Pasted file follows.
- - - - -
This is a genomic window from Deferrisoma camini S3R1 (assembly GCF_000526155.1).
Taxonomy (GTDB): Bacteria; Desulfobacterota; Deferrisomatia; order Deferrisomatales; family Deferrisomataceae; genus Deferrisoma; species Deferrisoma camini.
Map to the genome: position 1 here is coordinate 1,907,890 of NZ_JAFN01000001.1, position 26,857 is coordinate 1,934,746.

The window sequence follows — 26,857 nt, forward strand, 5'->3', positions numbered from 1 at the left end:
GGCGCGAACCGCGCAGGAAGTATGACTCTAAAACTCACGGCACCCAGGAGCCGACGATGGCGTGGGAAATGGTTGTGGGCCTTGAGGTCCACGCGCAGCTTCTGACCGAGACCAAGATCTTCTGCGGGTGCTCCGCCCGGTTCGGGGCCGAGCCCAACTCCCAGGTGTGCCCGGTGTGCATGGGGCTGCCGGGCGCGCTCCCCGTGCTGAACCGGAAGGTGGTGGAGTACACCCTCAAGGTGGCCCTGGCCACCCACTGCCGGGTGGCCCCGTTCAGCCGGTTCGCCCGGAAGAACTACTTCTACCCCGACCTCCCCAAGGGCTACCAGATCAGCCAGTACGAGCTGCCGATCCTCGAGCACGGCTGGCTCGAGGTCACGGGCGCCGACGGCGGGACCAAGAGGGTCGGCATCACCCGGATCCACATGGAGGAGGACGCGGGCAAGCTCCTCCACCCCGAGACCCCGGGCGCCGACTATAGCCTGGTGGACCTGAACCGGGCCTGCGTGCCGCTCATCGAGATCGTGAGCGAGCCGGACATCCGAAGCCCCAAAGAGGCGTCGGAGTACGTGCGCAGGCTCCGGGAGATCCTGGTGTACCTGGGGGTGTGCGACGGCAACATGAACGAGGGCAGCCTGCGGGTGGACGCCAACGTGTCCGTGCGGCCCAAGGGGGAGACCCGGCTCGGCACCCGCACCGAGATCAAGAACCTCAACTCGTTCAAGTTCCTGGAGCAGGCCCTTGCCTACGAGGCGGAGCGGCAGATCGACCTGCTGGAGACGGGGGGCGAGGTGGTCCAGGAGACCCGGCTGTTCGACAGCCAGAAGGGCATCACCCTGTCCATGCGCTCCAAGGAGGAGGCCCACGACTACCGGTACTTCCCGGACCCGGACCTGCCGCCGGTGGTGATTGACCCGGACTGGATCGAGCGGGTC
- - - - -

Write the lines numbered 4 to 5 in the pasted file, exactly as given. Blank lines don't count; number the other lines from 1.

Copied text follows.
The window sequence follows — 26,857 nt, forward strand, 5'->3', positions numbered from 1 at the left end:
GGCGCGAACCGCGCAGGAAGTATGACTCTAAAACTCACGGCACCCAGGAGCCGACGATGGCGTGGGAAATGGTTGTGGGCCTTGAGGTCCACGCGCAGCTTCTGACCGAGACCAAGATCTTCTGCGGGTGCTCCGCCCGGTTCGGGGCCGAGCCCAACTCCCAGGTGTGCCCGGTGTGCATGGGGCTGCCGGGCGCGCTCCCCGTGCTGAACCGGAAGGTGGTGGAGTACACCCTCAAGGTGGCCCTGGCCACCCACTGCCGGGTGGCCCCGTTCAGCCGGTTCGCCCGGAAGAACTACTTCTACCCCGACCTCCCCAAGGGCTACCAGATCAGCCAGTACGAGCTGCCGATCCTCGAGCACGGCTGGCTCGAGGTCACGGGCGCCGACGGCGGGACCAAGAGGGTCGGCATCACCCGGATCCACATGGAGGAGGACGCGGGCAAGCTCCTCCACCCCGAGACCCCGGGCGCCGACTATAGCCTGGTGGACCTGAACCGGGCCTGCGTGCCGCTCATCGAGATCGTGAGCGAGCCGGACATCCGAAGCCCCAAAGAGGCGTCGGAGTACGTGCGCAGGCTCCGGGAGATCCTGGTGTACCTGGGGGTGTGCGACGGCAACATGAACGAGGGCAGCCTGCGGGTGGACGCCAACGTGTCCGTGCGGCCCAAGGGGGAGACCCGGCTCGGCACCCGCACCGAGATCAAGAACCTCAACTCGTTCAAGTTCCTGGAGCAGGCCCTTGCCTACGAGGCGGAGCGGCAGATCGACCTGCTGGAGACGGGGGGCGAGGTGGTCCAGGAGACCCGGCTGTTCGACAGCCAGAAGGGCATCACCCTGTCCATGCGCTCCAAGGAGGAGGCCCACGACTACCGGTACTTCCCGGACCCGGACCTGCCGCCGGTGGTGATTGACCCGGACTGGATCGAGCGGGTC